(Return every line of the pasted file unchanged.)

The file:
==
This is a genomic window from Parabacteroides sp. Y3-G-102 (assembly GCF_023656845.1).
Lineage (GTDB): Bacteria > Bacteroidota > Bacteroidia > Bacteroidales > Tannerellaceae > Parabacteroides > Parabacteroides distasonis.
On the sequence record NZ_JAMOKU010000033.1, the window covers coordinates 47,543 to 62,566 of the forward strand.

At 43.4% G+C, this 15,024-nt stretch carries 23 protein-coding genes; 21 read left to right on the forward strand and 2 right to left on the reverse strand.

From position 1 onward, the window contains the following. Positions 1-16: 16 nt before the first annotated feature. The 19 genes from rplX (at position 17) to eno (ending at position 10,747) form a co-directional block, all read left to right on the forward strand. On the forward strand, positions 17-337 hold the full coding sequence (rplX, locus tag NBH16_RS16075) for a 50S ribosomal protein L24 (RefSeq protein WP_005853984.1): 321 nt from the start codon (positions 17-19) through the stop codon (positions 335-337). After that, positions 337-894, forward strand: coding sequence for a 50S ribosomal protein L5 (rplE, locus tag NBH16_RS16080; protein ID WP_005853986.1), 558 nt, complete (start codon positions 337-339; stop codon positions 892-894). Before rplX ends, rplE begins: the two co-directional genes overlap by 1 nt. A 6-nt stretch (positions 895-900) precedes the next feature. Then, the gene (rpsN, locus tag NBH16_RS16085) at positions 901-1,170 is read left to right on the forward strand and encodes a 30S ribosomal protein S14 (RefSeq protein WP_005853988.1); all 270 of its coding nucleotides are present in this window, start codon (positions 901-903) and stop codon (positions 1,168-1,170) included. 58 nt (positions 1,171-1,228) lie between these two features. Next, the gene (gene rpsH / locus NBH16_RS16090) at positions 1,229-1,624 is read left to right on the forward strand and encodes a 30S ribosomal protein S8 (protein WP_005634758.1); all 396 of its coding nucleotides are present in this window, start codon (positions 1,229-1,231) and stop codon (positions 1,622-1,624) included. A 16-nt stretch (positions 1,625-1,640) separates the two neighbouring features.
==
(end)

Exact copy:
This is a genomic window from Parabacteroides sp. Y3-G-102 (assembly GCF_023656845.1).
Lineage (GTDB): Bacteria > Bacteroidota > Bacteroidia > Bacteroidales > Tannerellaceae > Parabacteroides > Parabacteroides distasonis.
On the sequence record NZ_JAMOKU010000033.1, the window covers coordinates 47,543 to 62,566 of the forward strand.

At 43.4% G+C, this 15,024-nt stretch carries 23 protein-coding genes; 21 read left to right on the forward strand and 2 right to left on the reverse strand.

From position 1 onward, the window contains the following. Positions 1-16: 16 nt before the first annotated feature. The 19 genes from rplX (at position 17) to eno (ending at position 10,747) form a co-directional block, all read left to right on the forward strand. On the forward strand, positions 17-337 hold the full coding sequence (rplX, locus tag NBH16_RS16075) for a 50S ribosomal protein L24 (RefSeq protein WP_005853984.1): 321 nt from the start codon (positions 17-19) through the stop codon (positions 335-337). After that, positions 337-894, forward strand: coding sequence for a 50S ribosomal protein L5 (rplE, locus tag NBH16_RS16080; protein ID WP_005853986.1), 558 nt, complete (start codon positions 337-339; stop codon positions 892-894). Before rplX ends, rplE begins: the two co-directional genes overlap by 1 nt. A 6-nt stretch (positions 895-900) precedes the next feature. Then, the gene (rpsN, locus tag NBH16_RS16085) at positions 901-1,170 is read left to right on the forward strand and encodes a 30S ribosomal protein S14 (RefSeq protein WP_005853988.1); all 270 of its coding nucleotides are present in this window, start codon (positions 901-903) and stop codon (positions 1,168-1,170) included. 58 nt (positions 1,171-1,228) lie between these two features. Next, the gene (gene rpsH / locus NBH16_RS16090) at positions 1,229-1,624 is read left to right on the forward strand and encodes a 30S ribosomal protein S8 (protein WP_005634758.1); all 396 of its coding nucleotides are present in this window, start codon (positions 1,229-1,231) and stop codon (positions 1,622-1,624) included. A 16-nt stretch (positions 1,625-1,640) separates the two neighbouring features.